From outside the organization, the team could look to deal for Garrett Cooper, who was designated for assignment by the Cubs on Tuesday just before Bellinger’s injury, and who almost signed with Boston in late February before choosing Chicago. The 33-year-old righty has hit a respectable .270/.341/.432 in 41 PA this year after batting .251/.304/.419 (96 wRC+) for the Marlins and Padres with career-worst walk and strikeout rates (6.8% and 28.9%) last year. The Red Sox have reportedly talked to 34-year-old righty C.J. Cron, who opted out of a minor league deal with the team in late March but remains unsigned; he’s coming off a dismal .248/.295/.434 (82 WRC+) showing in part-time duty with the Rockies and Angels. A move that could yield higher upside but take longer to come to fruition would be to sign 36-year-old lefty Brandon Belt, who remains a free agent after hitting .221/.331/.398 (102 wRC+) with the Blue Jays last year.

As for Bellinger, the 28-year-old center fielder injured himself in Tuesday night’s game against the Astros. After clubbing his fifth home run of the year in the first inning — a towering blast with a projected distance of 428 feet — he literally hit the bricks in the fourth, crashing into Wrigley Field’s outfield wall in pursuit of a Yainer Diaz fly ball that he gloved but couldn’t control; it bounced off the wall for an RBI double.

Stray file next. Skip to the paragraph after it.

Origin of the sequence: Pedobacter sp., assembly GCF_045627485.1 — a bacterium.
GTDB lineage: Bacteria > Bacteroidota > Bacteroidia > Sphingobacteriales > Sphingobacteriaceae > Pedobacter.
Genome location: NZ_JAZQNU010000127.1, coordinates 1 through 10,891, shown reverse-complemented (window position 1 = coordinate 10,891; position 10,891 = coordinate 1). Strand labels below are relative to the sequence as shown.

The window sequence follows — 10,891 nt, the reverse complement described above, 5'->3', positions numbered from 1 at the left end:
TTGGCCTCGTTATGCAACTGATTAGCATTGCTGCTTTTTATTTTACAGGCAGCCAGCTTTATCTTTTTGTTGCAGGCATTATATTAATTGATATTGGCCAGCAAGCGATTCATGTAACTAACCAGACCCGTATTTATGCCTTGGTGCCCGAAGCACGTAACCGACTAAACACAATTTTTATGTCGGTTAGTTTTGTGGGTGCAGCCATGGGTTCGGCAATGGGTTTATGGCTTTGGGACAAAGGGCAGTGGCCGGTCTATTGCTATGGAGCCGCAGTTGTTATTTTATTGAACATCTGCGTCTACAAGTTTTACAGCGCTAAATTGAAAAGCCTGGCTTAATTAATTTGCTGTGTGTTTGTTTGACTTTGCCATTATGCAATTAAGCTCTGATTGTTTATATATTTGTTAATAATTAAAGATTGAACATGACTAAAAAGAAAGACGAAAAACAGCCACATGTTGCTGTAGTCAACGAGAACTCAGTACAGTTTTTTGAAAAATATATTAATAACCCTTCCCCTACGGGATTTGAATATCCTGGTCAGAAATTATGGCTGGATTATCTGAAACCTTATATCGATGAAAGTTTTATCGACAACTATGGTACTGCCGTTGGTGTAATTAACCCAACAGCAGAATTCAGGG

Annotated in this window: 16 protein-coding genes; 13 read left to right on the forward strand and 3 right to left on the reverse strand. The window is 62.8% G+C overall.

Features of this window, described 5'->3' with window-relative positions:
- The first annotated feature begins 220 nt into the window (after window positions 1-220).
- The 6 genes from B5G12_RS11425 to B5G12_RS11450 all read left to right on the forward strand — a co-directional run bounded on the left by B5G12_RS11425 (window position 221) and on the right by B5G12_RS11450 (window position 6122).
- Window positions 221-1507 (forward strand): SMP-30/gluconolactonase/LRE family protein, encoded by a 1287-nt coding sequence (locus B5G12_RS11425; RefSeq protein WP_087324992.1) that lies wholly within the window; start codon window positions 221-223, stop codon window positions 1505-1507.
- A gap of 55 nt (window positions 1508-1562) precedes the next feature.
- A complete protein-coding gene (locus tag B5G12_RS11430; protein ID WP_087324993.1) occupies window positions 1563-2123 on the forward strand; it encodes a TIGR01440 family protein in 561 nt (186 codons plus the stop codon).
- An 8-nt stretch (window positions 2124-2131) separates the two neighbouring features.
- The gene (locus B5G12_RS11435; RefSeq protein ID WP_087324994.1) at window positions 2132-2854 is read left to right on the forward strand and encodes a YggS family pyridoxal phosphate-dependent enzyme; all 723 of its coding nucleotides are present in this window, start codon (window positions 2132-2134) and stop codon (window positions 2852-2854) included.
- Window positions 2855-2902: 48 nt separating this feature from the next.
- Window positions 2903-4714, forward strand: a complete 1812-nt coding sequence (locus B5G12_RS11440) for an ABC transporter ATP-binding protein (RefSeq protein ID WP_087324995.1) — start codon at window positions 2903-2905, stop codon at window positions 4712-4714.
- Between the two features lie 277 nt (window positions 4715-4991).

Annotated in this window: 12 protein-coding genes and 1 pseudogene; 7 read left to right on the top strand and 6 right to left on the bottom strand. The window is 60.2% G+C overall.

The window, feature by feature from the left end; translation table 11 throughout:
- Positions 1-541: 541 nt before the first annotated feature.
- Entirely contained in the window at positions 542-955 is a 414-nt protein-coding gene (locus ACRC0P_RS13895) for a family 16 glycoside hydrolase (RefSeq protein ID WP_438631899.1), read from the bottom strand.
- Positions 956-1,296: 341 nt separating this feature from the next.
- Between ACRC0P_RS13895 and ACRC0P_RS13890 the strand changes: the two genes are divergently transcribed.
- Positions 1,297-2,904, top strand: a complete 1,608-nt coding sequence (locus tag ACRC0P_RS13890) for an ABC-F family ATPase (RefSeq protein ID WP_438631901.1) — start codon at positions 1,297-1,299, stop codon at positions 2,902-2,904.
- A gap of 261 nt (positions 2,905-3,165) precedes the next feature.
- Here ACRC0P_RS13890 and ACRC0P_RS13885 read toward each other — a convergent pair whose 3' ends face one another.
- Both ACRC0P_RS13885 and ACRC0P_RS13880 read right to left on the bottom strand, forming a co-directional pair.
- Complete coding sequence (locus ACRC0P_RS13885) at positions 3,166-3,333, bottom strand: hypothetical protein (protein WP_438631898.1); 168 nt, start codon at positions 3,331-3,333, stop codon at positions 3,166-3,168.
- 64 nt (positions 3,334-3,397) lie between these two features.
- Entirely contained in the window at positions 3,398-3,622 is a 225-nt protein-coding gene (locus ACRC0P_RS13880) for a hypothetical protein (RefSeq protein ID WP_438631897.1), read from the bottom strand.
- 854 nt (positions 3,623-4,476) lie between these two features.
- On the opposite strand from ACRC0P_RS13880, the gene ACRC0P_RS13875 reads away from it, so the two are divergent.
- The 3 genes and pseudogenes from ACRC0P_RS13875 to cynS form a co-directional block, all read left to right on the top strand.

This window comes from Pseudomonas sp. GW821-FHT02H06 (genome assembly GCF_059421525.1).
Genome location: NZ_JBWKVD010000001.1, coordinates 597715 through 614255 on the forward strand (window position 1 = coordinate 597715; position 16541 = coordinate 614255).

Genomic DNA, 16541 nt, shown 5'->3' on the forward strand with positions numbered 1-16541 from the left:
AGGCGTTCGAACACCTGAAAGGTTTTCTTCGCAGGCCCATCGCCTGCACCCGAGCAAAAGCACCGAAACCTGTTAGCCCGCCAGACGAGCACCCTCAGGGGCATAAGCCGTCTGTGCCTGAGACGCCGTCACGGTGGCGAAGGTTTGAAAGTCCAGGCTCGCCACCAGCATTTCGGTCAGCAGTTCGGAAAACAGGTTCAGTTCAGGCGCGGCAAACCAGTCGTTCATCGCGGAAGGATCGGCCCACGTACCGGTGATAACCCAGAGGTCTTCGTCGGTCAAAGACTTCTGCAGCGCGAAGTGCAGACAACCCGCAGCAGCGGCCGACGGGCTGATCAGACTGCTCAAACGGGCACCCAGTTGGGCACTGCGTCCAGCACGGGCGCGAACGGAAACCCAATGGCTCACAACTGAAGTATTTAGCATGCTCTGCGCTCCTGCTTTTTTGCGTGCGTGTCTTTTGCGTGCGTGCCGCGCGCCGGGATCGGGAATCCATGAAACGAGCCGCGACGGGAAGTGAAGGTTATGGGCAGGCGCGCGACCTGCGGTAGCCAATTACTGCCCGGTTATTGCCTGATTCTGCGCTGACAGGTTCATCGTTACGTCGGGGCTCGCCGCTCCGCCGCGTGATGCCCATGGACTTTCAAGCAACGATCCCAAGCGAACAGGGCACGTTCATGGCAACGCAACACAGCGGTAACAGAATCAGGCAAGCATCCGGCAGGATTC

Bellinger remained in the game, batting again in the fifth (he popped out) but departing at the end of the sixth, with Mike Tauchman shifting from right field to center and Alexander Canario entering the game, which the Cubs won 6-2. In the dugout, Bellinger could be seen grimacing while rubbing his right side and talking with Cubs coaches:

Initial x-rays were negative, with the Cubs announcing that Bellinger had suffered a right rib contusion, but a CT scan taken on Wednesday revealed not one but two fractures. He’s been placed on the IL, and the Cubs have yet to announce a timetable for his return. In 2021 while with the Dodgers, he suffered a nondisplaced fracture of a rib on his left side after colliding with Gavin Lux in the outfield. He played three games before residual soreness led the Dodgers to place him on the IL, though he was back in 10 days and even experienced a slight uptick in his offensive performance during an otherwise abysmal season.

After signing a three-year, $80 million contract to return to the Cubs — one that contains opt-outs after the first two years of the deal — Bellinger had started this season in a funk before heating up in recent days. Though he hit an RBI double off the Rangers’ Nathan Eovaldi on Opening Day, he batted just .167/.270/.296 (51 wRC+) with two homers in 63 plate appearances over his first 14 games. However, Tuesday’s home run extended his current hitting streak to eight games and was his third bash in that span, lifting his line to .226/.320/.440 (103 wRC+).